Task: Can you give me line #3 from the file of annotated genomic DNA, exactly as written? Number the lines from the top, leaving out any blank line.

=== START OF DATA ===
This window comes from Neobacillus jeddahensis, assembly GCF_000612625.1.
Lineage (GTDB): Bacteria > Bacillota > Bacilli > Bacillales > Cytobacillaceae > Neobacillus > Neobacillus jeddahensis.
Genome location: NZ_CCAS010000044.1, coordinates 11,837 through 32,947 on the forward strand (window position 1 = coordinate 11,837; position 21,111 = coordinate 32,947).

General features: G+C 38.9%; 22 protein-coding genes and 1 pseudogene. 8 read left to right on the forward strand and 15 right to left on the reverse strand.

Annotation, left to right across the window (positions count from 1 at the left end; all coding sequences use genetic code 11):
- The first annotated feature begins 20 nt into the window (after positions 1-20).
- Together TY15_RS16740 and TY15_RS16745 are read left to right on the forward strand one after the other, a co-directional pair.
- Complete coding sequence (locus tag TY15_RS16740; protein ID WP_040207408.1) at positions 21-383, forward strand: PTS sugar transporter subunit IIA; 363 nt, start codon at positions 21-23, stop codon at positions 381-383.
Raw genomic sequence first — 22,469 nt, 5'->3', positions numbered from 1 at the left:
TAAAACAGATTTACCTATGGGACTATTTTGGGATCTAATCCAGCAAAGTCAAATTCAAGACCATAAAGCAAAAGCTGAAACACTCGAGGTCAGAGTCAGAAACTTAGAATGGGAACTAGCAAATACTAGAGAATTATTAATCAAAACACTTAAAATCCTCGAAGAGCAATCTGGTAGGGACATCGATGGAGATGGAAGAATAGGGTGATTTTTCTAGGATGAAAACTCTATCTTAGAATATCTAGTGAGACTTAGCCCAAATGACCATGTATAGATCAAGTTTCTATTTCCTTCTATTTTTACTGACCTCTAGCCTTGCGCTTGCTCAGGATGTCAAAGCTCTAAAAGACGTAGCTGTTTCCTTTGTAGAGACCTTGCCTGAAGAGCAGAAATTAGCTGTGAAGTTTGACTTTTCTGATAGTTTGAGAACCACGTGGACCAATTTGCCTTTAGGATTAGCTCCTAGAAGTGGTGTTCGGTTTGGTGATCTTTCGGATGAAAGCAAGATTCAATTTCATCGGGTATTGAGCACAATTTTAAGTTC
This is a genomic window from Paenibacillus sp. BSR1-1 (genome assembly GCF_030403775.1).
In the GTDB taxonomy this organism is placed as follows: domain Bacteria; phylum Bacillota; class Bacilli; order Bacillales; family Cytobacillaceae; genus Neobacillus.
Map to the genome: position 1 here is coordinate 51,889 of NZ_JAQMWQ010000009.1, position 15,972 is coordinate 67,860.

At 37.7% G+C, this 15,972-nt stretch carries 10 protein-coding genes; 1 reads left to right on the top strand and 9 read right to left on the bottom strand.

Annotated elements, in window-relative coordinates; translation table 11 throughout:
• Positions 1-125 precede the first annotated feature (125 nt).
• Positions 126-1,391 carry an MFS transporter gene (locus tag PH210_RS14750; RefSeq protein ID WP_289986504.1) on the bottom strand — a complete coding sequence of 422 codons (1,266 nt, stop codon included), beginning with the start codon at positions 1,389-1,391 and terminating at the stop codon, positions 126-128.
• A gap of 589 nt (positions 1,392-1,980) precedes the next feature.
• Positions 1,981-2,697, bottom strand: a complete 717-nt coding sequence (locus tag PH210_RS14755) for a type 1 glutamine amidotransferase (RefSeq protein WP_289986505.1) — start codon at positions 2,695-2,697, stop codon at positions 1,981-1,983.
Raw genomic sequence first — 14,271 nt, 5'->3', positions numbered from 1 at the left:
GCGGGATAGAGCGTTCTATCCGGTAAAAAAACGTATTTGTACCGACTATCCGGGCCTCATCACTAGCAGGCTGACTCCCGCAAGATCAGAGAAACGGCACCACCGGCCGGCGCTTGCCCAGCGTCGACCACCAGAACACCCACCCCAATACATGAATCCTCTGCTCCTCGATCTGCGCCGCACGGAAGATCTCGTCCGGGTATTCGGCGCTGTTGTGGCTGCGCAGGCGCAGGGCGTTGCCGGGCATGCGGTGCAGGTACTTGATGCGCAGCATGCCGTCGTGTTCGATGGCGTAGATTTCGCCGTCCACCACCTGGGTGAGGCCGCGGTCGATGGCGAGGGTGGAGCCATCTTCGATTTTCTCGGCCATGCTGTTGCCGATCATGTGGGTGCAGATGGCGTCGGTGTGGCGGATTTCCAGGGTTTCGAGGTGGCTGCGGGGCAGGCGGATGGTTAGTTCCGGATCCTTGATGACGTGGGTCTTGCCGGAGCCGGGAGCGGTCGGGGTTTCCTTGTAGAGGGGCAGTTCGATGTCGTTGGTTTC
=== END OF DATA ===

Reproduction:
Genome location: NZ_CCAS010000044.1, coordinates 11,837 through 32,947 on the forward strand (window position 1 = coordinate 11,837; position 21,111 = coordinate 32,947).